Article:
Engineered versus incidental nanoparticles in the atmosphere


About the author: Dr. Linsey Marr is a professor in the Department of Civil and Environmental Engineering at Virginia and part of of VTSuN.

Take a deep breath. You just inhaled about 1 million particles. Figure 1 shows various types of airborne particles, also known as aerosols, under a microscope.

Figure 1. Electron microscope images of (left to right) volcanic ash, pollen, sea salt, and soot from largest (several thousand nanometers across) to smallest (tens of nanometers per individual “grape” in the bunch of soot). Image from http://earthobservatory.nasa.gov/Features/Aerosols
Figure 1. Electron microscope images of (left to right) volcanic ash, pollen, sea salt, and soot from largest (several thousand nanometers across) to smallest (tens of nanometers per individual “grape” in the bunch of soot). Image from http://earthobservatory.nasa.gov/Features/Aerosols

Most of the particles in the atmosphere are smaller than 100 nanometers, or about 1000 times smaller than the width of a human hair. Scientists call such particles, “nanoparticles.” Airborne nanoparticles are not new. Ever since there have been fires and windblown dust, very small particles have been suspended in the atmosphere. So what is the difference between “engineered” nanoparticles and “incidental” nanoparticles? And if there is a difference, does it matter?

Have you ever tried to make breadcrumbs from a slice of bread? Maybe you toasted the bread or let it get stale and then tried to smash it with a rolling pin or some other tool? Or maybe you were making graham cracker crumbs for a cheesecake? These are intentionally “engineered” crumbs. You also know that if you eat a piece of toast or a graham cracker, you inevitably leave behind some crumbs. These are “incidental” crumbs. Likewise, engineered nanoparticles are intentionally manufactured in order to serve as an ingredient in some product, whereas incidental nanoparticles are unintentionally produced as a byproduct of some other activity. For example, driving a gasoline-powered car produces incidental nanoparticles from combustion of the fuel.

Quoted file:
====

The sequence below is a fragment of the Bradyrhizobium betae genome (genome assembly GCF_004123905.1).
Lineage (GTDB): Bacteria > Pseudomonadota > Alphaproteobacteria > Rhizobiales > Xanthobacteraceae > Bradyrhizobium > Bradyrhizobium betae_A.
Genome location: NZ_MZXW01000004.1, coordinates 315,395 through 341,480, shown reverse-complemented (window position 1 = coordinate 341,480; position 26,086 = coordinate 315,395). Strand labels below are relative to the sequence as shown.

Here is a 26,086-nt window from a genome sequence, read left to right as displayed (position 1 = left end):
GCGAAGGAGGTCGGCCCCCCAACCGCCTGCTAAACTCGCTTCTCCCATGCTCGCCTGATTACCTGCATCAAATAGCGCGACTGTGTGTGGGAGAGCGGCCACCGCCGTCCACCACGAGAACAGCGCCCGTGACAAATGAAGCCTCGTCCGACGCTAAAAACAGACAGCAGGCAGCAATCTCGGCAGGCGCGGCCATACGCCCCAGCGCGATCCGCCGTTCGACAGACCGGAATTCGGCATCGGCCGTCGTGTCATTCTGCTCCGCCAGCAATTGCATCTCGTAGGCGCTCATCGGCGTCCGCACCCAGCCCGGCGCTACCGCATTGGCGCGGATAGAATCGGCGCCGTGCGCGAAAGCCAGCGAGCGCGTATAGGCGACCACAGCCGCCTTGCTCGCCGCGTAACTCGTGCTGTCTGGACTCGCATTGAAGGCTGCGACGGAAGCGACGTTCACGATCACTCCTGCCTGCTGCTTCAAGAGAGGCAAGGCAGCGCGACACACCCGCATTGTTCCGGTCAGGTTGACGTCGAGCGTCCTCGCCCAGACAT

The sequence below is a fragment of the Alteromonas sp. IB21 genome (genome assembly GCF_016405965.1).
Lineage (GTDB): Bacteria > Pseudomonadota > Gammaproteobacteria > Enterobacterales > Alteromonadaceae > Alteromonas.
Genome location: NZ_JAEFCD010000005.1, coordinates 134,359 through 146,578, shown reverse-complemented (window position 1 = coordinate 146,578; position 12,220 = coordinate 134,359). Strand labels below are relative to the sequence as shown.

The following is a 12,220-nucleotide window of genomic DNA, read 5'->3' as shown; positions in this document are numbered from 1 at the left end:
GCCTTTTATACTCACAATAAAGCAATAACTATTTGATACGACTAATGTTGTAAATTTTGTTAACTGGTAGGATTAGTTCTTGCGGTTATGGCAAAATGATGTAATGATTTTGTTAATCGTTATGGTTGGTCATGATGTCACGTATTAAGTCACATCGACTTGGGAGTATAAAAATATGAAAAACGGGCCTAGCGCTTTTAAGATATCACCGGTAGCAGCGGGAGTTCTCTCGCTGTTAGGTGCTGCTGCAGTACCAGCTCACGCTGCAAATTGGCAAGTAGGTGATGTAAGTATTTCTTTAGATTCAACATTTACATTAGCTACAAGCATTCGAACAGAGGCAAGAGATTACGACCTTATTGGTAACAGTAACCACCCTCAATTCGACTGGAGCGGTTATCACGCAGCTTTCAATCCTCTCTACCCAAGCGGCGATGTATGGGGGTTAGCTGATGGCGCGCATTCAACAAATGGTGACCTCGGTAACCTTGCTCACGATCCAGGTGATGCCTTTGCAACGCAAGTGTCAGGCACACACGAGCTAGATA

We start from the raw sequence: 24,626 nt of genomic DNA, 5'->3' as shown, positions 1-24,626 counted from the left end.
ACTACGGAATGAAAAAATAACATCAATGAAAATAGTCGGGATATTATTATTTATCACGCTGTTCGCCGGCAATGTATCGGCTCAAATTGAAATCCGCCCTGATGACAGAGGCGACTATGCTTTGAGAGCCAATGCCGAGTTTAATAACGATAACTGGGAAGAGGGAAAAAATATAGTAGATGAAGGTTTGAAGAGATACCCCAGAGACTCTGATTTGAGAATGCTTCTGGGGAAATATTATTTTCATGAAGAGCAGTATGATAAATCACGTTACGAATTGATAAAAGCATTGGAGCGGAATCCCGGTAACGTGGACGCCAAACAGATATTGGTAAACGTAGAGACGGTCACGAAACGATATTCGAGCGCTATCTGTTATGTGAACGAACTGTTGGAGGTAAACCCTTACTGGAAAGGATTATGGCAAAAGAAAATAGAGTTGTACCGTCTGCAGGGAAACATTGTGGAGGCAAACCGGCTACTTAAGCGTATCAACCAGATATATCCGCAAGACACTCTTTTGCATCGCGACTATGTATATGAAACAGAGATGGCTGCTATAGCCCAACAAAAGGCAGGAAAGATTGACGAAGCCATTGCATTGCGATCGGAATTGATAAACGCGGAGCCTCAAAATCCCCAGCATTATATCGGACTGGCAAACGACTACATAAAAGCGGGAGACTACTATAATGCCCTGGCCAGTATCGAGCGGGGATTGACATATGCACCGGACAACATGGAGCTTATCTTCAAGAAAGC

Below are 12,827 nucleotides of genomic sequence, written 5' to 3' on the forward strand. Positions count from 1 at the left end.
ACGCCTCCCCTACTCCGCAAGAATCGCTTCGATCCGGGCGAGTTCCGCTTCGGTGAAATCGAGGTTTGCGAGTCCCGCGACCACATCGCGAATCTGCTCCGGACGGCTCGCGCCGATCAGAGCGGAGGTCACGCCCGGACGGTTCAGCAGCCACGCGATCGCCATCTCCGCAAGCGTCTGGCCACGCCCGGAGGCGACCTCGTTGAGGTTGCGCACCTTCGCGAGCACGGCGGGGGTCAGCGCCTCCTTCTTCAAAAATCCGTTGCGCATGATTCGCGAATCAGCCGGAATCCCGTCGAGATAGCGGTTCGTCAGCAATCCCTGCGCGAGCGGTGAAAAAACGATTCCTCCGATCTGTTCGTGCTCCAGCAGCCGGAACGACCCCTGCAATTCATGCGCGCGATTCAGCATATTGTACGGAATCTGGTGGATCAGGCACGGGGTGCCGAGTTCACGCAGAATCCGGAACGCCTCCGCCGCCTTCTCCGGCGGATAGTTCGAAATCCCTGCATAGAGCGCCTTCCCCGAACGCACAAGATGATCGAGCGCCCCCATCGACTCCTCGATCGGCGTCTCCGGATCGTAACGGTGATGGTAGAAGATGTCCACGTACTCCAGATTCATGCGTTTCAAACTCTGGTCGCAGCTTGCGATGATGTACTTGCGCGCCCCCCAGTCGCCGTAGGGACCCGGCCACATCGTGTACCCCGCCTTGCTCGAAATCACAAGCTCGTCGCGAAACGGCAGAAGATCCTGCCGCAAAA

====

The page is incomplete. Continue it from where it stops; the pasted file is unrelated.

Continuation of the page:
Presently, many engineered nanoparticles are made of certain types of metals and other materials that are not found as commonly in incidental nanoparticles. Engineered and incidental nanoparticles may also differ in shape. Titanium dioxide is a naturally occurring mineral that is processed to make titanium dioxide nanoparticles for use in sunscreen, paint, and other products. However, titanium dioxide is not abundant in the atmosphere. On the other hand, soot nanoparticles, which consist mainly of carbon, are commonly found in the atmosphere as incidental nanoparticles. Carbon appears in engineered nanomaterials such as fullerenes, carbon nanotubes, and graphene, shown in Figure 2, in which it has a more regular shape and structure than in soot.

Figure 2. Fullerene, carbon nanotube, and graphene. Images from http://web.ornl.gov/~pk7/pictures/c60.html, http://blog.epa.gov/science/2012/12/for-the-win-benzene-challenge-yields-a-solution/, and http://www2.lbl.gov/Science-Articles/Archive/sabl/2007/Nov/gap.html